Why is the refugee issue such a pressing one today? For one, it is no longer limited, as it had been for much of the past, to the distant Third World. Srebrenica is closer to Geneva than Madrid. Europe is not only receiving refugees, it is also producing them.
Another important change is the sheer magnitude of the refugee outflow. In 1970, UNHCR cared for 2.8 million refugees. By 1982 that figure had risen to 11 million. Today almost 19 million people are assisted by my Office. An additional 25 million people are displaced within their own frontiers. These figures mean that about one in every hundred persons has been forced to leave his home.
The projection of what is to come is even more dismal. One of the main causes of refugee flight is conflict. Some 35 such conflicts are now underway across the globe. With the recent resurgence of nationalism rekindling age-old feuds, that figure could increase to 75 by the year 2000, possibly doubling the number of those compelled to flee.
Severe socio-economic problems are also at the root of population movements. The global economic recession is hitting hardest on the poorest, and environmental and population pressures are exacerbating their plight. One billion people live on less than US$1 per day. The total debt of many Third World countries exceed their total economic output. Furthermore, because of debt servicing, there is a net capital flow from developing countries to the industrialized ones. The gap between rich and poor nations is continually widening.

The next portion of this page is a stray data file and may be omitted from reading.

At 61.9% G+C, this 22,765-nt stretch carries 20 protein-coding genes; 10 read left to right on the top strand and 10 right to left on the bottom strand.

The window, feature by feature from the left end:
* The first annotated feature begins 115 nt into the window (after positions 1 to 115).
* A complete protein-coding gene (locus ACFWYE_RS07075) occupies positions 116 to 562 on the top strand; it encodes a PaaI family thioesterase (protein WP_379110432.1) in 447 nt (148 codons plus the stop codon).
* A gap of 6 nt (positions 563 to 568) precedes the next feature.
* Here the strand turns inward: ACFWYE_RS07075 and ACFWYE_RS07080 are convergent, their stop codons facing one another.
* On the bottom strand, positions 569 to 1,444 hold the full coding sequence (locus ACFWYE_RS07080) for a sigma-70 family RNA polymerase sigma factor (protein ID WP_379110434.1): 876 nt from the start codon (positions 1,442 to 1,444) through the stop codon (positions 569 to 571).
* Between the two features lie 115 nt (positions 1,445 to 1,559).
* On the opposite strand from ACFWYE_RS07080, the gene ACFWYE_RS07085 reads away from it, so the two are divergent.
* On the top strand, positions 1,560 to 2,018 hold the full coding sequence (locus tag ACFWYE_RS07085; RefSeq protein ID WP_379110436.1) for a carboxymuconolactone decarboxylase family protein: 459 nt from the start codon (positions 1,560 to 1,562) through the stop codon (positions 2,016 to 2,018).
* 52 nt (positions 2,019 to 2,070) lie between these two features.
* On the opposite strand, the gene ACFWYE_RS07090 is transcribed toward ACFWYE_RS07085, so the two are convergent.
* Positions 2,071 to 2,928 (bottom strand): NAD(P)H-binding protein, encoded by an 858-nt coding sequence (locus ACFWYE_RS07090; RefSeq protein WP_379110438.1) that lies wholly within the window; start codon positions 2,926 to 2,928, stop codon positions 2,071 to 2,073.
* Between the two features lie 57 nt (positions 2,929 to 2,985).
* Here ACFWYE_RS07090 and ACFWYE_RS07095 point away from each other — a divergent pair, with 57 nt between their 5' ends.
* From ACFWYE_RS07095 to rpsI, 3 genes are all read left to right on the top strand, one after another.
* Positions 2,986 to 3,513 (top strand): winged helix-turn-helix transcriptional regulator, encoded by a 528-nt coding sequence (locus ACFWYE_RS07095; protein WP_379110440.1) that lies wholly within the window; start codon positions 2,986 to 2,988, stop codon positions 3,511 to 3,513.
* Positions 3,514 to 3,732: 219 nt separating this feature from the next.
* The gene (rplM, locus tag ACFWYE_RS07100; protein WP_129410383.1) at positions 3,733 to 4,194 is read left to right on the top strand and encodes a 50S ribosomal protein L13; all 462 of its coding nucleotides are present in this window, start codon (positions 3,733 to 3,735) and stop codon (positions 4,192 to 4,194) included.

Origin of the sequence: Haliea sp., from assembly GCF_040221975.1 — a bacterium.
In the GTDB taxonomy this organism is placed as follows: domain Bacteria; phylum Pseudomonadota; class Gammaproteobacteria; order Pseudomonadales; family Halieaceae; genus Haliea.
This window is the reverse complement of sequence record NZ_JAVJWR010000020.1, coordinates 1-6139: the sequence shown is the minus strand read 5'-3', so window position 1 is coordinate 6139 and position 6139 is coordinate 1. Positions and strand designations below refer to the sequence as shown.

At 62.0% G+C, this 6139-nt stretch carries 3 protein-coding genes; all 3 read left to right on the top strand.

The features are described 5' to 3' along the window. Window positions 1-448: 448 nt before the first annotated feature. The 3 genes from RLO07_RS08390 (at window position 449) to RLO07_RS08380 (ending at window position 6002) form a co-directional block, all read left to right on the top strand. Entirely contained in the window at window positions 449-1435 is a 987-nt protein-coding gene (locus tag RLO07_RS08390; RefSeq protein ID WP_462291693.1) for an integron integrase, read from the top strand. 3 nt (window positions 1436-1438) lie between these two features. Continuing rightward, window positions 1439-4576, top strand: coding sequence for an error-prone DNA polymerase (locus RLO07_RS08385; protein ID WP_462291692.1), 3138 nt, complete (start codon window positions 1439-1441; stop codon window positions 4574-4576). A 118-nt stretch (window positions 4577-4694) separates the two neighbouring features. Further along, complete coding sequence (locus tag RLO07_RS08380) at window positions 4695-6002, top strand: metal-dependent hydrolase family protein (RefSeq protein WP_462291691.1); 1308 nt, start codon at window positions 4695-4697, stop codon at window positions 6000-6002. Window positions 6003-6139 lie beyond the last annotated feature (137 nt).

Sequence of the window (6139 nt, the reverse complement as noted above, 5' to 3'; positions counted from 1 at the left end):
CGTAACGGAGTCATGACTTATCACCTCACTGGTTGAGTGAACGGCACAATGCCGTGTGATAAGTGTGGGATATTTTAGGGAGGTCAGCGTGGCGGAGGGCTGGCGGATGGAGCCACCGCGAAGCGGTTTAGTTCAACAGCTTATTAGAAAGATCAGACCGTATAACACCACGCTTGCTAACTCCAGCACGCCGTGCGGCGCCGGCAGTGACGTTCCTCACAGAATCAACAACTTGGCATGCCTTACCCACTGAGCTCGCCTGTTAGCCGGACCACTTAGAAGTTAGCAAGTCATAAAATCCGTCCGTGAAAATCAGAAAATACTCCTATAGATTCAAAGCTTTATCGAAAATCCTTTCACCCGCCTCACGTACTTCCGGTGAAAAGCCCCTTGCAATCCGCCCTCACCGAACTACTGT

In parallel with the pressures to move are growing the possibilities to move. Modern transport has narrowed distances while international media has increased the aspirations of the less well off to seek a better future for themselves and their children in distant lands.
In Western Europe alone the numbers of asylum-seekers have increased from 30,000 in the 1970s to 400,000 in the late 1980s. In 1992 they reached close to 750,000. In the case of Switzerland, asylum applications have almost doubled from 9,700 in 1985 to just over 18,000 last year. The increase reflects on the one hand the larger numbers of refugees in search of protection, and on the other, the greater numbers of economic migrants who use asylum procedures as a door to Europe in the absence of immigration programmes.
In short, we are living in an era where more people are moving than ever before. The causes of movement are intimately linked to conflict and the global economy. How we handle these movements will in turn have far-reaching implications for our future political stability and economic welfare. This is why the refugee issue is the issue of our times and of concern to all of us.
Refugees are more than images of despair, crying out for charity. They are also symptoms of the deeper social, economic and political problems which plague the world. The challenge is not how to build barriers to keep refugees away, but how to manage refugee and migratory movements in a way which upholds basic human rights and humanitarian principles. The needs of the victims must also be met, as well as the concerns of the States and communities which receive them.